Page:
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The gentlemen above named were, in 1715, the twelve freemen of the freemen and stallingers of Sunderland. The ground divided amongst them, to the exclusion of the stallingers, was part of the division of the Town Moor, formerly known as the "Coney Warren" and its banks, lying between the Long Bank on the west, the Pottery Bank and Barrack Street on the east, Warren Street on the South, and Mr. Thomas Oswald's and the Railway Wharf Company's copyhold property on the north. The triangular plot of ground in the New Town, lying between the High and Warren Streets, was allotted to Messrs. Stephen Waite, William Shippardson, Henry Holmes, John Huntley, and Gawin Noble. And the ground lying on the north side of the High Street to Bank Street, to Messrs. William Ettrick, Richard Robinson the elder, Edward Robinson, Richard Robinson the younger, Thomas Hodgkin, John Hodgshon, and Thomas Robinson, with a separate allotment to each, on the Banks on the north side of Bank Street.

Names Of The Streets, Etc., In The New Town Of Sunderland, With Their Breadths In Yards As Shown On The "Scheme."

Fishers Street, (the south side of it then built in the old town, and the residence of the fishermen, now called Warren Street,) breadth eleven yards.

Chapel Street, (leading from the "Chapel Hill," westwards to the Long Bank, now part of the High Street,) breadth ten yards.

Bank Street, (this name still remains unchanged,) breadth seven and a half yards.

Old Wife's Lane, (now Wellington Lane,) breadth three yards and three-quarters.

i. The Fish Market, as shown by the "scheme," was then (1715) at the west end of the triangular plot of ground ^between the High Street and Warren Street, near the •residence of the fishermen, opposite to Messrs. Wilbam Nicholson and Sons' Wellington Iron Works.

Wilbam Ettrick, Esq , of Silksworth, a freeman of Sunderland, above named, upon oath, in his separate answer to the bill filed by Sir William Middleton, Bart., M.P., and Wilbam Ettrick, Esq., of High Barns, against the freemen and stallingers of Sunderland, in the year 1729, in the court of exchequer, referred to at page 131, says, "This defendant doth admit it to be true that at a meeting of the said freemen, some years since, in order to consider of proper methods for the raising of money for the carrying on the building of the new church at Sunderland, it was agreed that the same should be raised by the taking off and dividing some small parcels of the said Coney Warren, and believes that, accordingly, the sum of one hundred and twenty pounds, or thereabouts, was raised by that means and applied accordingly towards the building of the said church, but believes it was generally thought, or believed by the said parties, that they had no right so to do."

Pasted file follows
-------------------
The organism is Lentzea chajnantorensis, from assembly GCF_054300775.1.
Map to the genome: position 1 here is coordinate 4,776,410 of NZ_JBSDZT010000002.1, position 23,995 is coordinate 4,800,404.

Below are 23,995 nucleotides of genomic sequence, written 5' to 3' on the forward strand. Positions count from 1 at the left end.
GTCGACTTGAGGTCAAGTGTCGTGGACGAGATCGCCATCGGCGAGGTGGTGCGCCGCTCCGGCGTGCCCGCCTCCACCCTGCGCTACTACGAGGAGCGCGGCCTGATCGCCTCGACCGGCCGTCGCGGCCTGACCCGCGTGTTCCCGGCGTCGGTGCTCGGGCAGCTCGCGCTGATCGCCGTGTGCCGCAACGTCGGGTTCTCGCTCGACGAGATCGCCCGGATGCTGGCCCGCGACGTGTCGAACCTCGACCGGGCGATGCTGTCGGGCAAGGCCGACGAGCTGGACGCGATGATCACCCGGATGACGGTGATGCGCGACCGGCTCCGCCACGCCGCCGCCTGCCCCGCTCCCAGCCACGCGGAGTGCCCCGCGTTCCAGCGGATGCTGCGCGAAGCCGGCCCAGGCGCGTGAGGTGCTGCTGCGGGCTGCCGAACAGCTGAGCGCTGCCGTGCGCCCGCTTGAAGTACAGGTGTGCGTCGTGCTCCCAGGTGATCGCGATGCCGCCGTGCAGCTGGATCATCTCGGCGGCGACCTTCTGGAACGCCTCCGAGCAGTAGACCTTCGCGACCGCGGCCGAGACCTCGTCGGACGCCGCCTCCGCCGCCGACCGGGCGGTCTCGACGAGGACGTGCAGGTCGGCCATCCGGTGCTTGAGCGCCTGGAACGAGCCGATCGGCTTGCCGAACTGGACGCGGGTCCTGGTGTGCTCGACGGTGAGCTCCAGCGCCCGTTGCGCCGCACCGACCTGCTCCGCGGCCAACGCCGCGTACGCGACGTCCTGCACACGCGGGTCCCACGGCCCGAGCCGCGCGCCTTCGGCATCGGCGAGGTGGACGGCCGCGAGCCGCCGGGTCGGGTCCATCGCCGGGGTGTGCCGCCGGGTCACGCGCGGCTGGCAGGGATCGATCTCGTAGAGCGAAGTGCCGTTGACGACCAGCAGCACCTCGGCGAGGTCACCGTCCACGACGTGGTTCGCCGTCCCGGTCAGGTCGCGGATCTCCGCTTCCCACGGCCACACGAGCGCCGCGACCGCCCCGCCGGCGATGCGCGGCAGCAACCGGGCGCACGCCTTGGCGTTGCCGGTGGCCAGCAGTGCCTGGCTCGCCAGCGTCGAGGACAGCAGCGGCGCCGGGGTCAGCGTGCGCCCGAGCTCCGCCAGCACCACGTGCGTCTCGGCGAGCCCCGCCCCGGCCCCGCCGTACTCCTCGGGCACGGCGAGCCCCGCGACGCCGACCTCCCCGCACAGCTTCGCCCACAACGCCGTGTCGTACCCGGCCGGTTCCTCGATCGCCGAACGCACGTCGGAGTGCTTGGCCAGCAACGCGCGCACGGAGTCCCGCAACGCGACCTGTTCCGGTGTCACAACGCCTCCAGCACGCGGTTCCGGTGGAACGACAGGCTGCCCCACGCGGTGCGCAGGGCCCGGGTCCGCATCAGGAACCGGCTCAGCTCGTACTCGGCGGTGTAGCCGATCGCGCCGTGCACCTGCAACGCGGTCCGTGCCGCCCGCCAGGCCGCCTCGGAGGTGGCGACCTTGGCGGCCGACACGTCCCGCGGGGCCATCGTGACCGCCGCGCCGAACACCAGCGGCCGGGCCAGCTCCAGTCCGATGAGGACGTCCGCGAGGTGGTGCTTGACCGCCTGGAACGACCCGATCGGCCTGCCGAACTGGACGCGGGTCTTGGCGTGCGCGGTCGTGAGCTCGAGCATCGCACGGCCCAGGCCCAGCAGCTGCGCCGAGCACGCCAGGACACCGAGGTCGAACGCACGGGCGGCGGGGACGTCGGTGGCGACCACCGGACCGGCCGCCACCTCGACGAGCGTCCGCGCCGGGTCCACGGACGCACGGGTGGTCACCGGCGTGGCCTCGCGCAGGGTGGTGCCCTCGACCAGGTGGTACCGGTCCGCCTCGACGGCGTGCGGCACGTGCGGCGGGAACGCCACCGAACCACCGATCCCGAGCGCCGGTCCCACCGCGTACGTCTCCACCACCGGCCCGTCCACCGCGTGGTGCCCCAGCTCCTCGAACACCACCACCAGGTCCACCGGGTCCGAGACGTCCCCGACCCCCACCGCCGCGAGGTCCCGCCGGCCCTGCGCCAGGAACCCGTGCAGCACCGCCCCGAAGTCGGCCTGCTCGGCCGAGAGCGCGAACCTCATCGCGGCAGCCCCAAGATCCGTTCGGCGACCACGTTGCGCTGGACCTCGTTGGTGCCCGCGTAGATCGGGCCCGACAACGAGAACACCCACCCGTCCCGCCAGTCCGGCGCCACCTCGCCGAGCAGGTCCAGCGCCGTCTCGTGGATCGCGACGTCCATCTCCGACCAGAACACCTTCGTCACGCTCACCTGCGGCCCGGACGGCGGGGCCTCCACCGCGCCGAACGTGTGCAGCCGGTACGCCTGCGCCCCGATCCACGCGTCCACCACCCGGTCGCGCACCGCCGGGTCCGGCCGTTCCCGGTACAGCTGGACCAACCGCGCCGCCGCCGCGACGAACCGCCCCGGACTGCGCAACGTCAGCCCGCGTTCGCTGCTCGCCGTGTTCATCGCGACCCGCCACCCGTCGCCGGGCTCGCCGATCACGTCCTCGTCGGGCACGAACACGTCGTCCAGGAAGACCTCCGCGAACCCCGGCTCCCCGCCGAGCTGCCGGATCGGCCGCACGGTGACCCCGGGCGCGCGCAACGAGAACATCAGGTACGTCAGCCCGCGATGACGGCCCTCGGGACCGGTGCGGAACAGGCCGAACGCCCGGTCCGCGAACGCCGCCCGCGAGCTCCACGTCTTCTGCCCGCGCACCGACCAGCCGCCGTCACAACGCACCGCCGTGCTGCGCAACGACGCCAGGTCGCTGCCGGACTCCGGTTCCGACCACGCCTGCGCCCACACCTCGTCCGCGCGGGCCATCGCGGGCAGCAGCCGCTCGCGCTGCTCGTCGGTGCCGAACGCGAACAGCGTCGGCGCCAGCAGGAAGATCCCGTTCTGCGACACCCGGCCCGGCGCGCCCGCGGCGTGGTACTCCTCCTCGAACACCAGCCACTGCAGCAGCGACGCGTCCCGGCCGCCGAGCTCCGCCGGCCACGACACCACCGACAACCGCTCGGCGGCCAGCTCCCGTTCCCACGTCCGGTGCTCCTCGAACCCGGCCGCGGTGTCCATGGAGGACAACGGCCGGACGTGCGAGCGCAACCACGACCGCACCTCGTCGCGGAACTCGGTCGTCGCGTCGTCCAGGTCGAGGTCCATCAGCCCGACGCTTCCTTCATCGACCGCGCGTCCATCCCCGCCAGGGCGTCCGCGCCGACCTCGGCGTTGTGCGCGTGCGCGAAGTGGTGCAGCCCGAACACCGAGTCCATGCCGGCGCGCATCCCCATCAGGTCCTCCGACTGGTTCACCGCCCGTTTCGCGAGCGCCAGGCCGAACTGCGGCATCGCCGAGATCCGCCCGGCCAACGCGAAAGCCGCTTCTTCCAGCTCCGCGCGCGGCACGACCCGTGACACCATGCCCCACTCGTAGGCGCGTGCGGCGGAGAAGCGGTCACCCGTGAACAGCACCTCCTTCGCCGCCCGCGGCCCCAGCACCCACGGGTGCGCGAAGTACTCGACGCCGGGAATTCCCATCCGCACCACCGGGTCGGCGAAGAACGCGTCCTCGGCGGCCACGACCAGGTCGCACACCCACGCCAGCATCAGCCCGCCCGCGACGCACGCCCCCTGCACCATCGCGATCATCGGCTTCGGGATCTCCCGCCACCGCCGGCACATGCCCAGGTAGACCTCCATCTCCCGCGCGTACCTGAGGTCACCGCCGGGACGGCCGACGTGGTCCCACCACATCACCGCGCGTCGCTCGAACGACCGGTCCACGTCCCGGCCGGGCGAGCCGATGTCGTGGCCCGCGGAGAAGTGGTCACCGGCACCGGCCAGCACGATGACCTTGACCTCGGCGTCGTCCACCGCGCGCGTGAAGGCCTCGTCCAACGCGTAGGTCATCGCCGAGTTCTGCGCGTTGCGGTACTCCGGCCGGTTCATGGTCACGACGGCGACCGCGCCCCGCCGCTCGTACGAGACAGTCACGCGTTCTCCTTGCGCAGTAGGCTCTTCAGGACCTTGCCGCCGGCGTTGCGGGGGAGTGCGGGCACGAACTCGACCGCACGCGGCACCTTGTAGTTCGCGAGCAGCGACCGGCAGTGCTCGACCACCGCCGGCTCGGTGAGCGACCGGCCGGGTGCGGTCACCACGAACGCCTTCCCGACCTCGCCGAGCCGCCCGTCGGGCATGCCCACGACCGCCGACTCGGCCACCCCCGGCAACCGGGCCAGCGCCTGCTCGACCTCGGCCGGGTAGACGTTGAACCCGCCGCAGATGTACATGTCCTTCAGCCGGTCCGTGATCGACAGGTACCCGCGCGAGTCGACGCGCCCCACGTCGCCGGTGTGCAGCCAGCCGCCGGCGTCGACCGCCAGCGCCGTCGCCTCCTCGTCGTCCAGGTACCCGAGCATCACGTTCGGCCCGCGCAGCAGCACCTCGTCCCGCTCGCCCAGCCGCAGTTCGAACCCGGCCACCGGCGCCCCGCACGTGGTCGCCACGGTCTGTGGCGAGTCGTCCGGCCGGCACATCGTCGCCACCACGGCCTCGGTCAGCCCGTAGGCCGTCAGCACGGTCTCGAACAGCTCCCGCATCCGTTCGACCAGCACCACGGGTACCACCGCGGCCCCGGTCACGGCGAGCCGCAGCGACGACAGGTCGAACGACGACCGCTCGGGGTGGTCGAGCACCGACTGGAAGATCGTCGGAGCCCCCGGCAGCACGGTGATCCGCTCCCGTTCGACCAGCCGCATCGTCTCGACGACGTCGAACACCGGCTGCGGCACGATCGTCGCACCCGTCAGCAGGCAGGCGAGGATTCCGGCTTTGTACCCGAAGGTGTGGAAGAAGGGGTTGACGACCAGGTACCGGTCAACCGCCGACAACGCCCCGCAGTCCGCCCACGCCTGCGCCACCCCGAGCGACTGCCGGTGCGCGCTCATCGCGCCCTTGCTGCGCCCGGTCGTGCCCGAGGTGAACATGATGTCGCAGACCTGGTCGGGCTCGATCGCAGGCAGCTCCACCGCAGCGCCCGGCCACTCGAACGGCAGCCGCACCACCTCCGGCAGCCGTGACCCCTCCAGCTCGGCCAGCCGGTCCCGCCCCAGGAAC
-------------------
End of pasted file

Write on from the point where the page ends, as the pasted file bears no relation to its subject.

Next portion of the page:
This belief of Mr. Ettrick's and the other freemen, is strongly corroborated by the act of parliament passed in the year 1719, for creating Sunderland into a distinct parish from Bishopwearmouth, only four years after the division of the New Town and Banks by the freemen, ■when a large portion the " Intack" of the Town Moor was enclosed by the inhabitants for the church, churchyard, rectory house, and garden, by the consent of Nathaniel Lord Crewe, Bishop of Durham, and all the remaining parts of the Town Moor were reserved by a saving clause in the act, for the bishop and his successors, the same as if it had never passed. The names of the freemen and stallingers are never mentioned in this act, showing that their only claim to pasturage on the Town Moor was then doubtful, and their consent to the inclosure of part of it not even worth asking for.

Mr. Ettrick omits to say, in his answer to the bill before named, that " some small parcels of the said Coney Warren" were divided amongst his brother freemen and himself, and that they -were both sellers and buyers of four hundred and three square yards of ground in the new town, with an additional allotment of about two hundred yards more, on the banks on the north side of Bank Street, for the nominal sum of ten pounds from each freeman.